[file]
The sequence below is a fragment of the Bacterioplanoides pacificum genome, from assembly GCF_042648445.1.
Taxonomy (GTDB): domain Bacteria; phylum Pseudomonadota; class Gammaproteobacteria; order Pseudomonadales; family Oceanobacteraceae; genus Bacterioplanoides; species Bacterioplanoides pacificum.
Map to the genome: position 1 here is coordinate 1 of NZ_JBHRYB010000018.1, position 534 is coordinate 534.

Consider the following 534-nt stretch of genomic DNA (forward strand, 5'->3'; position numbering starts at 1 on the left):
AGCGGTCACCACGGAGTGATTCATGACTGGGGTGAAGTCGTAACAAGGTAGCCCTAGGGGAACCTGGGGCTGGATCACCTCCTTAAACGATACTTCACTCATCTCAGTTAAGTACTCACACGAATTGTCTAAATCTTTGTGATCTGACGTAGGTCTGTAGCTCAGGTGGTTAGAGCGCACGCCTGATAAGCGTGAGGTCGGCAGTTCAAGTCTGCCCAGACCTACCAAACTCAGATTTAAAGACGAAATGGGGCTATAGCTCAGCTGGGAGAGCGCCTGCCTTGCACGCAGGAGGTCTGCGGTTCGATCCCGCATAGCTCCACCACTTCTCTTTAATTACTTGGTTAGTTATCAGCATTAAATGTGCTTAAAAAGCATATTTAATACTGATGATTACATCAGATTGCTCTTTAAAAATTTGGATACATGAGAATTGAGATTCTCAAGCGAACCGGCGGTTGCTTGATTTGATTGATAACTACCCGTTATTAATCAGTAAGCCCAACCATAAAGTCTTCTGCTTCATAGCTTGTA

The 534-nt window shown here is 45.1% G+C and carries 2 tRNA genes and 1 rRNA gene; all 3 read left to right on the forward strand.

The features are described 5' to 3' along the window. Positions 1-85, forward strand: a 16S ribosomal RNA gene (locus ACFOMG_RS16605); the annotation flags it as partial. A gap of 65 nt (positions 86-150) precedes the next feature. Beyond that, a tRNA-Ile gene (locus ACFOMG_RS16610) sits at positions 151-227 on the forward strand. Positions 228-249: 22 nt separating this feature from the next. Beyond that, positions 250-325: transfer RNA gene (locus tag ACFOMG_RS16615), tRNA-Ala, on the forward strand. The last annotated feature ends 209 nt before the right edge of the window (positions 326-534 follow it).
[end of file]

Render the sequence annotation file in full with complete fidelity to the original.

The sequence below is a fragment of the Bacterioplanoides pacificum genome, from assembly GCF_042648445.1.
Taxonomy (GTDB): domain Bacteria; phylum Pseudomonadota; class Gammaproteobacteria; order Pseudomonadales; family Oceanobacteraceae; genus Bacterioplanoides; species Bacterioplanoides pacificum.
Map to the genome: position 1 here is coordinate 1 of NZ_JBHRYB010000018.1, position 534 is coordinate 534.

Consider the following 534-nt stretch of genomic DNA (forward strand, 5'->3'; position numbering starts at 1 on the left):
AGCGGTCACCACGGAGTGATTCATGACTGGGGTGAAGTCGTAACAAGGTAGCCCTAGGGGAACCTGGGGCTGGATCACCTCCTTAAACGATACTTCACTCATCTCAGTTAAGTACTCACACGAATTGTCTAAATCTTTGTGATCTGACGTAGGTCTGTAGCTCAGGTGGTTAGAGCGCACGCCTGATAAGCGTGAGGTCGGCAGTTCAAGTCTGCCCAGACCTACCAAACTCAGATTTAAAGACGAAATGGGGCTATAGCTCAGCTGGGAGAGCGCCTGCCTTGCACGCAGGAGGTCTGCGGTTCGATCCCGCATAGCTCCACCACTTCTCTTTAATTACTTGGTTAGTTATCAGCATTAAATGTGCTTAAAAAGCATATTTAATACTGATGATTACATCAGATTGCTCTTTAAAAATTTGGATACATGAGAATTGAGATTCTCAAGCGAACCGGCGGTTGCTTGATTTGATTGATAACTACCCGTTATTAATCAGTAAGCCCAACCATAAAGTCTTCTGCTTCATAGCTTGTA

The 534-nt window shown here is 45.1% G+C and carries 2 tRNA genes and 1 rRNA gene; all 3 read left to right on the forward strand.

The features are described 5' to 3' along the window. Positions 1-85, forward strand: a 16S ribosomal RNA gene (locus ACFOMG_RS16605); the annotation flags it as partial. A gap of 65 nt (positions 86-150) precedes the next feature. Beyond that, a tRNA-Ile gene (locus ACFOMG_RS16610) sits at positions 151-227 on the forward strand. Positions 228-249: 22 nt separating this feature from the next. Beyond that, positions 250-325: transfer RNA gene (locus tag ACFOMG_RS16615), tRNA-Ala, on the forward strand. The last annotated feature ends 209 nt before the right edge of the window (positions 326-534 follow it).